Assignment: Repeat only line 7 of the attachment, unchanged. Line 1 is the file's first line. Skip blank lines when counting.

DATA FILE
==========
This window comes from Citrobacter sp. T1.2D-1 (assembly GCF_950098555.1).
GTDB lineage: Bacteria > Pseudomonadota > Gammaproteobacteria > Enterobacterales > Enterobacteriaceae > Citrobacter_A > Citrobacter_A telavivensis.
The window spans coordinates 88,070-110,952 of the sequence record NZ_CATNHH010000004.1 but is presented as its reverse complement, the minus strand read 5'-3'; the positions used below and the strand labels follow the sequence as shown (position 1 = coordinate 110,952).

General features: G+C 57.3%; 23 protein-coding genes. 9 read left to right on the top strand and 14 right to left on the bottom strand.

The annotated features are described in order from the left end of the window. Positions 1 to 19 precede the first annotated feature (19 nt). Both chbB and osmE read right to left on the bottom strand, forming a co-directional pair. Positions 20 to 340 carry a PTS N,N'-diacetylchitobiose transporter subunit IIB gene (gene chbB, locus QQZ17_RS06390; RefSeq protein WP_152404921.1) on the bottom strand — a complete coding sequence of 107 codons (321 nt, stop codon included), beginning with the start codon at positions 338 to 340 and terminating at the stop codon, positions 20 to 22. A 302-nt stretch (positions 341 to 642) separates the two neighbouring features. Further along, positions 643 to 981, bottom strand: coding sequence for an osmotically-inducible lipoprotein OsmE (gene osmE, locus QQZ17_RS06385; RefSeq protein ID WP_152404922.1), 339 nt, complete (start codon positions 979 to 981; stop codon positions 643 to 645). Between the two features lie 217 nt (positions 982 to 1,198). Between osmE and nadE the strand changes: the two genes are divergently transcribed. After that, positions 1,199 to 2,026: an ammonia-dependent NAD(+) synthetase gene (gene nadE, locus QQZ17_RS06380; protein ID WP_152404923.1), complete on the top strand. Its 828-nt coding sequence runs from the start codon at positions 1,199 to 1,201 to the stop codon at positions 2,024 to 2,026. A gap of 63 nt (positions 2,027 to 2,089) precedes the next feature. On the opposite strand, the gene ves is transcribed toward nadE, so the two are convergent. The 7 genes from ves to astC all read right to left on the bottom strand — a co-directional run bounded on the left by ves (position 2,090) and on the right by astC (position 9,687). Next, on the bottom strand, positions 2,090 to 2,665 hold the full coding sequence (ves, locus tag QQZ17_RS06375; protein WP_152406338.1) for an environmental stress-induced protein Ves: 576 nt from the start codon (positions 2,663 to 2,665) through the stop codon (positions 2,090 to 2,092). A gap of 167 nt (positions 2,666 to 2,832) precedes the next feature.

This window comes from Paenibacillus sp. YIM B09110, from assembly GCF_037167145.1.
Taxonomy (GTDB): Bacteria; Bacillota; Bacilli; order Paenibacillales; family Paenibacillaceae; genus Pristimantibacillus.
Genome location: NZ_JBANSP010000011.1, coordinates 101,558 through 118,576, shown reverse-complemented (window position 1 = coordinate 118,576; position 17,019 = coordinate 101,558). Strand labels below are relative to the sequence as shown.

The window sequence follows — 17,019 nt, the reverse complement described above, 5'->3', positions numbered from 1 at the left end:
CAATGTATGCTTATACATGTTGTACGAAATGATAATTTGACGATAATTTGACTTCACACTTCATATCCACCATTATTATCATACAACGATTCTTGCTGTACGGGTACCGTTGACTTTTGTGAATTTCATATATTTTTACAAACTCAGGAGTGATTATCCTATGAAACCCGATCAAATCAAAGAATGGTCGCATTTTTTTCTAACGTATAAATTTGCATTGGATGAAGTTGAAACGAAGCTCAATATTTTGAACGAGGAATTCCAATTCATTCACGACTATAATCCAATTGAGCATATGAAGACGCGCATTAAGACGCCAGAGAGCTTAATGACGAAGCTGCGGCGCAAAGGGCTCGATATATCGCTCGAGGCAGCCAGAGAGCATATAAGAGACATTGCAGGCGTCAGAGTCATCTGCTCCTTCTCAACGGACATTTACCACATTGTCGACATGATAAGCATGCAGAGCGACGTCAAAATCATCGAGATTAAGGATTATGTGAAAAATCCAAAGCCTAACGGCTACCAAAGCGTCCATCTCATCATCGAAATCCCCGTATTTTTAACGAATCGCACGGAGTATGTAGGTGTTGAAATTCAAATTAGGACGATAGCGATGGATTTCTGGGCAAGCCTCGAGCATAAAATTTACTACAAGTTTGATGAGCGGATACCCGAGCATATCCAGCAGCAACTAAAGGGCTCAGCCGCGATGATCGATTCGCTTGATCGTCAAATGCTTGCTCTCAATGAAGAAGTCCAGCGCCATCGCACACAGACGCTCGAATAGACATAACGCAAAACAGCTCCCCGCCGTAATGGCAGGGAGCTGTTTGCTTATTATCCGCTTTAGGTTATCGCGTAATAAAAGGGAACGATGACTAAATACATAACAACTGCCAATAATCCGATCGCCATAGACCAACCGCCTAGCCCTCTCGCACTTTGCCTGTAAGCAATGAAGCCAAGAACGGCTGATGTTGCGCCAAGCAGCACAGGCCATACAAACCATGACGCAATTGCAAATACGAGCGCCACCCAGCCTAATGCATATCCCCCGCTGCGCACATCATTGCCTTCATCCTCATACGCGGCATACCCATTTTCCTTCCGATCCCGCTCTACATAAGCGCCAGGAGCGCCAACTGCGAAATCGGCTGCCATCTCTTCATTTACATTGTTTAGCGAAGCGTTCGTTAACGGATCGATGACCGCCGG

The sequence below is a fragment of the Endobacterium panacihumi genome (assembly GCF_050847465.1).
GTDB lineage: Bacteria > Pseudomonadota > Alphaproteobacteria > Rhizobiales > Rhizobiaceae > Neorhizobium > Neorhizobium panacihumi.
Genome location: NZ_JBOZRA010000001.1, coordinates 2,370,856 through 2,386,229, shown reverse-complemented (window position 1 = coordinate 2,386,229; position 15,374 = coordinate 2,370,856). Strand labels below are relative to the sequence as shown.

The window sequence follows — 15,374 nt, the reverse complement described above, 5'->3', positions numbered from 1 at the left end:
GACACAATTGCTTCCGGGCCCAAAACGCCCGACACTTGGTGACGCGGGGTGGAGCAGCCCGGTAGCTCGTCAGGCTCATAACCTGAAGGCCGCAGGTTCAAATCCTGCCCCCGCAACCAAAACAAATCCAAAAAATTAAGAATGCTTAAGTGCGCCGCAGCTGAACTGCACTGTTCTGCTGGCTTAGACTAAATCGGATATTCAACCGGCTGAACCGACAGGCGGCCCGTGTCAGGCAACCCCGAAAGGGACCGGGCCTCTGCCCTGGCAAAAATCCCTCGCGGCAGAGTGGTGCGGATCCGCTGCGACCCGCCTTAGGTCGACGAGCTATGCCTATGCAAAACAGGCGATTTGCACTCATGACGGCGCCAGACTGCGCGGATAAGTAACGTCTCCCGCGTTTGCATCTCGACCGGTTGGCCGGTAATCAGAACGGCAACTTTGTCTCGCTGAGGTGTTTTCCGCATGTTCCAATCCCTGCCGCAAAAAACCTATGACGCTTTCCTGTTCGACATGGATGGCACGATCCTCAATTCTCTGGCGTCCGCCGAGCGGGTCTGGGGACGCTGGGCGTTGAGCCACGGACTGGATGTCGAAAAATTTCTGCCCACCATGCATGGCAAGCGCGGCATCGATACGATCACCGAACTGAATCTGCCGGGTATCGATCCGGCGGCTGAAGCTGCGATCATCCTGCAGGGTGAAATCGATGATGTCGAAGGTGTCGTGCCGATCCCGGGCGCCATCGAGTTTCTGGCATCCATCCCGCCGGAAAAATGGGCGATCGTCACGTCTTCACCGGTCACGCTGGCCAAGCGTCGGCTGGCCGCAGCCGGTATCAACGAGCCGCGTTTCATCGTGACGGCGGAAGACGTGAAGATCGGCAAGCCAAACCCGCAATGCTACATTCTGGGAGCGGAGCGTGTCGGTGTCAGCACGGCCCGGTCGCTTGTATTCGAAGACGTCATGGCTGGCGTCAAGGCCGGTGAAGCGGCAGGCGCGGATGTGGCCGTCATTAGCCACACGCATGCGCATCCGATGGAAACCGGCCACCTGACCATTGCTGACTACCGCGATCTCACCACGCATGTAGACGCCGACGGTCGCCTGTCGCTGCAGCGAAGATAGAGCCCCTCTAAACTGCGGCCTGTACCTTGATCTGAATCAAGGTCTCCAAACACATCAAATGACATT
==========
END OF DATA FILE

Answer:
Taxonomy (GTDB): Bacteria; Bacillota; Bacilli; order Paenibacillales; family Paenibacillaceae; genus Pristimantibacillus.